Wednesday, June 14, 2017

A Day in the Life of... Alleiah Keeley, Developmental Specialist

As we've mentioned when we introduced this new blog to all of you, one of our plans is to invite guest contributors to write and share their perspectives. We'd like you to hear a variety of voices from the field, and our hope is that you will have opportunities to interact with more participants of the SIG. Please contact us if you know an individual who you would like to feature on the blog - it could be a practitioner, parent/caregiver, training provider, professor, researcher, advocate, or any role relevant to early intervention.

Today we are launching our "A Day in the Life of..." series with our first guest post, written by Alleiah Keeley, a Developmental Specialist from Ohio.


Alleiah, take it away!


1.     Name:

Alleiah Keeley

2.     Role/position: (can be more than one, e.g., practitioner and parent of a child in EI)
  • Developmental Specialist; I provide special instruction to children and their families receiving IDEA Part C early intervention services.
  • Ohio Division for Early Childhood President-Elect

3.     Length of time in role or position:

I’ve been at Nisonger Center since August 2014, immediately upon completing the Early Intervention Certificate program at Kent State University. Literally the day after!

I’ve been Ohio DEC’s president-elect since January 2016. I joined the board in July 2014 as the Student Connections Chair.

4.     Location:

The Ohio State University Nisonger Center Early Childhood Education Program in Columbus, Ohio.

5.     What brought you to the field of Early Intervention?

I received my bachelor’s degree in special education at Kent State University and obtained my K-12 intervention specialist teaching license in 2012. Upon entering the field of special education, the value of early intervention was truly apparent. I wanted to make a difference in the lives of children with disabilities and their families as early as possible. 


       Soon after discovering my desire to intervene early, I was connected to Kent State University’s Early Intervention Certificate program and was funded by the Office of Special Education Programs (OSEP). I was thrilled to be chosen as one of the members of their first cohort of OSEP scholars to study at the graduate level to serve children birth-3 and their families in the natural environment.

6.     Describe a typical work day:

A typical work day? This question makes me laugh a bit because I believe there is no such thing! This is one of the many reasons why I love my job!! No day is the same. I typically visit about 4 to 5 children on my caseload a day. Most of my visits occur in the home context, but I have several children that I see in their child care centers as well. Now that it is summer, many of my families have been wanting to go outside and play- another reason why I have such an awesome job! Each visit includes a discussion reflecting on the previous joint plan established at the last visit and setting priorities for the current visit. My visits are very individualized, but always focus on building the adult’s capacity to support their child’s development within everyday routines and activities through a coaching style of interaction.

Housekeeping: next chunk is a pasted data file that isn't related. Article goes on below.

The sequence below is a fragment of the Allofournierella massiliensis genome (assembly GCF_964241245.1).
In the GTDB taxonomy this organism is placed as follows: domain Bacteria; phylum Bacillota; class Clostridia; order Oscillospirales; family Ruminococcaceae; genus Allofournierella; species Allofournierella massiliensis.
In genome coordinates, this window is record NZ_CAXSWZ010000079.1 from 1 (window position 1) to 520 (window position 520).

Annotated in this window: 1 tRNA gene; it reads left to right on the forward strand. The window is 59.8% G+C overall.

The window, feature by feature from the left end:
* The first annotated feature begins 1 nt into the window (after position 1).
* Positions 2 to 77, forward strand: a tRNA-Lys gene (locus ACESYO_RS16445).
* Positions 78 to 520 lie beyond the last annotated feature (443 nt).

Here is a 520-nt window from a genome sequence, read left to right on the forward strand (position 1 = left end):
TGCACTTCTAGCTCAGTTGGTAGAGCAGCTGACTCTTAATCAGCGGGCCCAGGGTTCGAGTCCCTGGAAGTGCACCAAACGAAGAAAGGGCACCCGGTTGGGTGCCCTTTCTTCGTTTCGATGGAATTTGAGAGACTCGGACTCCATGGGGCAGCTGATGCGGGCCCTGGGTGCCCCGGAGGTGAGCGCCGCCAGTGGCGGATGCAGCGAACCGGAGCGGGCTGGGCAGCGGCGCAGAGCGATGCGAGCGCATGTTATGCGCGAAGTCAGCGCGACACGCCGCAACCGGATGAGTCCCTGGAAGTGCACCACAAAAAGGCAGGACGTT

7.     Successes you’ve experienced in the field:

I’ve experienced success both big and small in my short time in the field of early intervention!

I feel most successful when a caregiver (parent, teacher, guardian, etc.) finds an activity that they find successful in working towards their outcome(s) completely independently and cannot wait to show me. Those visits are my favorite!

Another success is how the Nisonger Center’s early intervention services have completely transformed since my time at OSU. We previously had a center-based early intervention service delivery model where children were bussed in and we provided services in classrooms. We've transformed our classrooms into inclusive childcare classrooms with 1/3 ratio of children receiving EI services. We now serve children and their families in the community, wherever they happen to live, learn and play! We have 10 children in-house that are in our center because their families need childcare. The intervention staff builds the capacity of the lead teachers (lead general education teachers and assistants) in supporting their students' developmental needs and meeting IFSP outcomes through a coaching style of interaction in the classrooms, as well as doing visits with the families in the evenings and weekends. We no longer have children bussed here for their 'EI services'. It's SO exciting. We are using a true transdisciplinary team model, with the Primary Service Provider approach and coaching style of interaction.

8.     Concerns or challenges you’ve experienced in the field:

Change is hard. Period. My biggest challenge in the field has been inspiring change. I have found that providing the knowledge of recommended practices, passion, and positivity has been my best friend through the challenges that change brings. I’ve also had the pleasure to work with an incredible group of colleagues that share the same vision.

9.     Here's a link to the DEC Recommended Practices: http://www.dec-sped.org/dec-recommended-practices . Please describe how you have used a Recommended Practice/s with young children and/or families.